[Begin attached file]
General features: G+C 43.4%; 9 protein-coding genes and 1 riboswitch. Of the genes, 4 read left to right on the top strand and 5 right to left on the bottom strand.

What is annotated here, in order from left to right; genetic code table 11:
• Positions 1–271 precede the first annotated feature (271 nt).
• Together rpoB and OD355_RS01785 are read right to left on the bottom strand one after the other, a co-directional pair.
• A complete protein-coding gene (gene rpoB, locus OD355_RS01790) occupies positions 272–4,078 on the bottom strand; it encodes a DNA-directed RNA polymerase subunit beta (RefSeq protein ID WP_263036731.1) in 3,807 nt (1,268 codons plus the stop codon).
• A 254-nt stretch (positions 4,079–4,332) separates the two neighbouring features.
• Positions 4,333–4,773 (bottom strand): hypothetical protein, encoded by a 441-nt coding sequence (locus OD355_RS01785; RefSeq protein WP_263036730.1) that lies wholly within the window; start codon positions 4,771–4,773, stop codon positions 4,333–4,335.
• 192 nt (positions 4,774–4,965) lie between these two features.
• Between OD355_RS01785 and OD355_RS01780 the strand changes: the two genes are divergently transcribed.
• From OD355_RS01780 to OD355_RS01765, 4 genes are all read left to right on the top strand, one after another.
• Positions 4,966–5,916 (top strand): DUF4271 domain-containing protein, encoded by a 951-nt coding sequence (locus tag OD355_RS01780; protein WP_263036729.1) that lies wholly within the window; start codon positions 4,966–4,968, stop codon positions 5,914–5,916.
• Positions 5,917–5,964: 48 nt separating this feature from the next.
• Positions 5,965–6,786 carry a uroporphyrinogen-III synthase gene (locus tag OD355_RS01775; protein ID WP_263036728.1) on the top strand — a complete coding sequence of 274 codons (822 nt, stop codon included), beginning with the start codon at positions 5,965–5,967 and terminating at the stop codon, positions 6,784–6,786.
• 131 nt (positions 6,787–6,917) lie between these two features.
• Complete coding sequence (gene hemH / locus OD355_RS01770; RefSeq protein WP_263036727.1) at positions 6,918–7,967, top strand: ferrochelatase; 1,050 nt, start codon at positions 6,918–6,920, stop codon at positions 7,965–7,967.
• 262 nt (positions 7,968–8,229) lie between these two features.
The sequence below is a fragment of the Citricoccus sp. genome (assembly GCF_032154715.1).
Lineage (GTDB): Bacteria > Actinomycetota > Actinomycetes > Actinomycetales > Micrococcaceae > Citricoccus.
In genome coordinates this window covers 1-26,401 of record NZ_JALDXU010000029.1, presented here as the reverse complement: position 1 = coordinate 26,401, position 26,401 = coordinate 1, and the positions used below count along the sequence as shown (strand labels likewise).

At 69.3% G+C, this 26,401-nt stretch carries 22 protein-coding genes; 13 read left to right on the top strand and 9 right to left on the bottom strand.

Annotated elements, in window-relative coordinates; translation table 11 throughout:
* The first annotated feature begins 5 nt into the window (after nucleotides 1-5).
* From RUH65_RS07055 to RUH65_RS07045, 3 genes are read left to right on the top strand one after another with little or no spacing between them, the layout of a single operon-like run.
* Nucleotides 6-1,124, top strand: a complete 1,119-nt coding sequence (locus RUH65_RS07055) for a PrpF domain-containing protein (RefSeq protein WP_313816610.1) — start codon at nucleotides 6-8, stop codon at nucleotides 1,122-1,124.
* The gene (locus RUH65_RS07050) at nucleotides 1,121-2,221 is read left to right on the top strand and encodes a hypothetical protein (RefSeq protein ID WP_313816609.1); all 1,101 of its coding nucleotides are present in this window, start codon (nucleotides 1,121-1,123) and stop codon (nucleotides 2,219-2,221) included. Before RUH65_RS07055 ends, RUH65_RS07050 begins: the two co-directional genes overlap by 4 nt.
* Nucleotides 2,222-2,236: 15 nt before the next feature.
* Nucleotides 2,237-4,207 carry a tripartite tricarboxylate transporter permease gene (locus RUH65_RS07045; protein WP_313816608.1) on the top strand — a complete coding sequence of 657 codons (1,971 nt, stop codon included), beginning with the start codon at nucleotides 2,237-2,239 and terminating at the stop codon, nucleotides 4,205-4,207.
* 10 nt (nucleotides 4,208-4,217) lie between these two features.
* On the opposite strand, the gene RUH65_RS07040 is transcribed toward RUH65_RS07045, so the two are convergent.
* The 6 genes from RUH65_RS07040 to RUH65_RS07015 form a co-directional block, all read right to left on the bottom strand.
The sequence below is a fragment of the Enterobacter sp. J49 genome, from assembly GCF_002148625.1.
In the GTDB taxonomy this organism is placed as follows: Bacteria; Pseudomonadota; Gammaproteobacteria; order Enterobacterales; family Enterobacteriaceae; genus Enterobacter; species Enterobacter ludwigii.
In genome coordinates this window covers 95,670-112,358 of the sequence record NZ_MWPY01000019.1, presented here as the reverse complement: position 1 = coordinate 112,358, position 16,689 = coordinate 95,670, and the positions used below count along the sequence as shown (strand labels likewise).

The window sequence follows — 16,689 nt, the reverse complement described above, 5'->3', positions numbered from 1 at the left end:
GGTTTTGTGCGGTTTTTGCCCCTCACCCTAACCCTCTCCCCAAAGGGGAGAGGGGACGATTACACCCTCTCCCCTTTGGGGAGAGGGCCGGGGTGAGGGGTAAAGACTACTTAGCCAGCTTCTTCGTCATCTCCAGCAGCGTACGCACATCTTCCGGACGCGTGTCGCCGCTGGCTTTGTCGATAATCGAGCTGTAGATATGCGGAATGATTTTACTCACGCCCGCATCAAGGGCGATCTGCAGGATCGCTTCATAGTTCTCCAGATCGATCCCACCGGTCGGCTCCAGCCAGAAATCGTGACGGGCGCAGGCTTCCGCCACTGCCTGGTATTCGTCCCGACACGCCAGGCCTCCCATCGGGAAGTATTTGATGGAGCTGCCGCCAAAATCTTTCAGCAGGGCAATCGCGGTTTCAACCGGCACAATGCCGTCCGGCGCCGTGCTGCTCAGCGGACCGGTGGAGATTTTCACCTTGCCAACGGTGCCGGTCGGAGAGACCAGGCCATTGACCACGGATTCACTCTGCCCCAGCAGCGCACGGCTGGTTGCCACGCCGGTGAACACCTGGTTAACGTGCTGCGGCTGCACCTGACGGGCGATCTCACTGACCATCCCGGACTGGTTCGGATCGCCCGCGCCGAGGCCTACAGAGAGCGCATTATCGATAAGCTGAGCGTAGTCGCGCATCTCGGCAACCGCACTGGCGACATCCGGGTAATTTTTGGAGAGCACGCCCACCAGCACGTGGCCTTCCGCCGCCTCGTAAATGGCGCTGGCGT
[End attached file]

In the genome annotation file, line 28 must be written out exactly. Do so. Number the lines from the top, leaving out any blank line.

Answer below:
* 10 nt (nucleotides 4,208-4,217) lie between these two features.